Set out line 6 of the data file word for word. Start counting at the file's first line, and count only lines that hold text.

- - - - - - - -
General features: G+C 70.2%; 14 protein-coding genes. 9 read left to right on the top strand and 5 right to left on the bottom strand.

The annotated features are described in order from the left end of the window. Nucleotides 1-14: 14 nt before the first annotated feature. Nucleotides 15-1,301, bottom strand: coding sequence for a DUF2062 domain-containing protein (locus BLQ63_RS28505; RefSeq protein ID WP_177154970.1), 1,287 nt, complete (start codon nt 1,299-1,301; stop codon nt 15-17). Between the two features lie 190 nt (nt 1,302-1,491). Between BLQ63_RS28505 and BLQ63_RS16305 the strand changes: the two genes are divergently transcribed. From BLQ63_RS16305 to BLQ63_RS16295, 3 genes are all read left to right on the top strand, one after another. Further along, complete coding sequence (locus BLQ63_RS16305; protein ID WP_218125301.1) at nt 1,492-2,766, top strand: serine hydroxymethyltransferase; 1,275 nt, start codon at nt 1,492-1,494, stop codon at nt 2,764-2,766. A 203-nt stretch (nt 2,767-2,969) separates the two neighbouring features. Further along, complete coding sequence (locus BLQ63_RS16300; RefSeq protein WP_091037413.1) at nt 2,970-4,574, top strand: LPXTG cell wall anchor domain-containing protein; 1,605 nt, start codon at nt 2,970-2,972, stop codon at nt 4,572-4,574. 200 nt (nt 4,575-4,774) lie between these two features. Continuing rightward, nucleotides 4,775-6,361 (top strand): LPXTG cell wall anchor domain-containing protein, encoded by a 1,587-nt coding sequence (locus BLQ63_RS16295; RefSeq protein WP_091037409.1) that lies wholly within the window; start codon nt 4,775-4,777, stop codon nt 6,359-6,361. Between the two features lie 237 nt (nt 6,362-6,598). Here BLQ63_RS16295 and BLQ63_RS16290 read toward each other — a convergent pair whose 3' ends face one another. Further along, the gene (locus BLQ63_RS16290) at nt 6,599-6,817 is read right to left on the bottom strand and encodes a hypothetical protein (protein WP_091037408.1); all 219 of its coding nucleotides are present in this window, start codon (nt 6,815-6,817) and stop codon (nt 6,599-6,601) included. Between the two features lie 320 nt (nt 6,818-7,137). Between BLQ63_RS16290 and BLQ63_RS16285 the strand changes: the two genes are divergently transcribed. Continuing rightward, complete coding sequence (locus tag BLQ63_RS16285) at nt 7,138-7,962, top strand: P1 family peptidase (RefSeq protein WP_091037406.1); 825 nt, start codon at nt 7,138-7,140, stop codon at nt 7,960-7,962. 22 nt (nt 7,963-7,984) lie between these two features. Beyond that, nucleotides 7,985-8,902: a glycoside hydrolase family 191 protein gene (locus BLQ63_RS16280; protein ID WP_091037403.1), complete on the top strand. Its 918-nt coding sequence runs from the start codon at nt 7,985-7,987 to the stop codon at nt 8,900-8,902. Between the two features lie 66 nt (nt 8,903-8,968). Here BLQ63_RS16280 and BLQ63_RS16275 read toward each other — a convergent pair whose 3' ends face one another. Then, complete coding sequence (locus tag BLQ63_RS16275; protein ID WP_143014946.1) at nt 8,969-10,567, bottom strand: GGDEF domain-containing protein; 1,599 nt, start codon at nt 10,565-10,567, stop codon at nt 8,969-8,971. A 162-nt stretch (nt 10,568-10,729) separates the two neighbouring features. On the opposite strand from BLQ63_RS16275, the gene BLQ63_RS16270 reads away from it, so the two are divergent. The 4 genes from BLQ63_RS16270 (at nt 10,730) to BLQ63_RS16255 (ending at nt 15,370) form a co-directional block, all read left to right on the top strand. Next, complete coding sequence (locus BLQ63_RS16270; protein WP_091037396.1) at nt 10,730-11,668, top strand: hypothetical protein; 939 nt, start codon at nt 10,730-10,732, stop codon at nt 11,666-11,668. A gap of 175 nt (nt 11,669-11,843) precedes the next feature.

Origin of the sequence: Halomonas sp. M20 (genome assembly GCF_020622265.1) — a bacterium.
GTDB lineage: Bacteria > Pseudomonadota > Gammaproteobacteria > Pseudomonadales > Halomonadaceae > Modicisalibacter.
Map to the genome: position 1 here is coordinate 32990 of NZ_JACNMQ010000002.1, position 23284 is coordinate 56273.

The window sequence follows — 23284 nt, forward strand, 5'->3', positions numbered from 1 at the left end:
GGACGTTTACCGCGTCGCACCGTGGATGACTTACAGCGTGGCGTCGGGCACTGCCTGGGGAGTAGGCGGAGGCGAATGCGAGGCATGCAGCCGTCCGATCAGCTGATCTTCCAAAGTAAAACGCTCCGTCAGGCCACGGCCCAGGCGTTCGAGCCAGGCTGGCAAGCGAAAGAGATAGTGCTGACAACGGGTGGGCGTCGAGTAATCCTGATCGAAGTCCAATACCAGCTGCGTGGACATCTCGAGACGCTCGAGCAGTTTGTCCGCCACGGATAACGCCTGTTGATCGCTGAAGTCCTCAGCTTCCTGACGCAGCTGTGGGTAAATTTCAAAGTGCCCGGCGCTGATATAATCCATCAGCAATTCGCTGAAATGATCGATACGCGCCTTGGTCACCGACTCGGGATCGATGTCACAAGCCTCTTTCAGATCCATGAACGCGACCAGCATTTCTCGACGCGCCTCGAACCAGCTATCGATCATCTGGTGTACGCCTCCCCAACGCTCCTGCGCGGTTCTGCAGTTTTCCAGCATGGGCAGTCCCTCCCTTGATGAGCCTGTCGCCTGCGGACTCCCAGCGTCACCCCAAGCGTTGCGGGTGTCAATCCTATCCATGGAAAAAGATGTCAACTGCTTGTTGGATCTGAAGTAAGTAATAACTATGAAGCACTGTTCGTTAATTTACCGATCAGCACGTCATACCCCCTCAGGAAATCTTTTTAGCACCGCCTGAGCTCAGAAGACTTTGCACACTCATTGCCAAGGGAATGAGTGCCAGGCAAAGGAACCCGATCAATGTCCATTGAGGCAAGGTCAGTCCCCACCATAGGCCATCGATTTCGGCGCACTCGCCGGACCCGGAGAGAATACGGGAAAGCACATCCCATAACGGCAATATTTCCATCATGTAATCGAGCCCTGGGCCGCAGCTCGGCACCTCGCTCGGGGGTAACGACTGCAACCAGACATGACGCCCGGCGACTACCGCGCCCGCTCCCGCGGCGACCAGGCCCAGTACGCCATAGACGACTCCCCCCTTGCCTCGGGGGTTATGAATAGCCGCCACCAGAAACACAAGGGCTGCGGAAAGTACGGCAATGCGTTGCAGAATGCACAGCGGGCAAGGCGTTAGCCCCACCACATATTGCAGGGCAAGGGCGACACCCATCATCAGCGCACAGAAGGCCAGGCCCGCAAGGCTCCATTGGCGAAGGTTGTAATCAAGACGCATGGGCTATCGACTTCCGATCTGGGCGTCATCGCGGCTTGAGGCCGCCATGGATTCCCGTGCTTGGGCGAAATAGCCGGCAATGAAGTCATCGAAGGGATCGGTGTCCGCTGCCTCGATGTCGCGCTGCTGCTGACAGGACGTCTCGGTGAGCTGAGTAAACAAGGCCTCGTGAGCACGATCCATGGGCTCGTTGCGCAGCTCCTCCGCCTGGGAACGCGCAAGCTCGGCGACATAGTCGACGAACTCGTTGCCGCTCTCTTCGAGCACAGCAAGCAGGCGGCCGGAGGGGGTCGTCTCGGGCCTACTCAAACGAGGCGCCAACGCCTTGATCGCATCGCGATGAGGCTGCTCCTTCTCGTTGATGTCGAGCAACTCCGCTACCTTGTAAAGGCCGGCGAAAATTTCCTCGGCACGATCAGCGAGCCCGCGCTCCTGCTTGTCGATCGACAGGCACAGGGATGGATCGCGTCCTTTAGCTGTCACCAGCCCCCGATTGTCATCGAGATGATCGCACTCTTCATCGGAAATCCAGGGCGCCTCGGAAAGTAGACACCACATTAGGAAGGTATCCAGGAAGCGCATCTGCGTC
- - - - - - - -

The window sequence follows — 23284 nt, forward strand, 5'->3', positions numbered from 1 at the left end: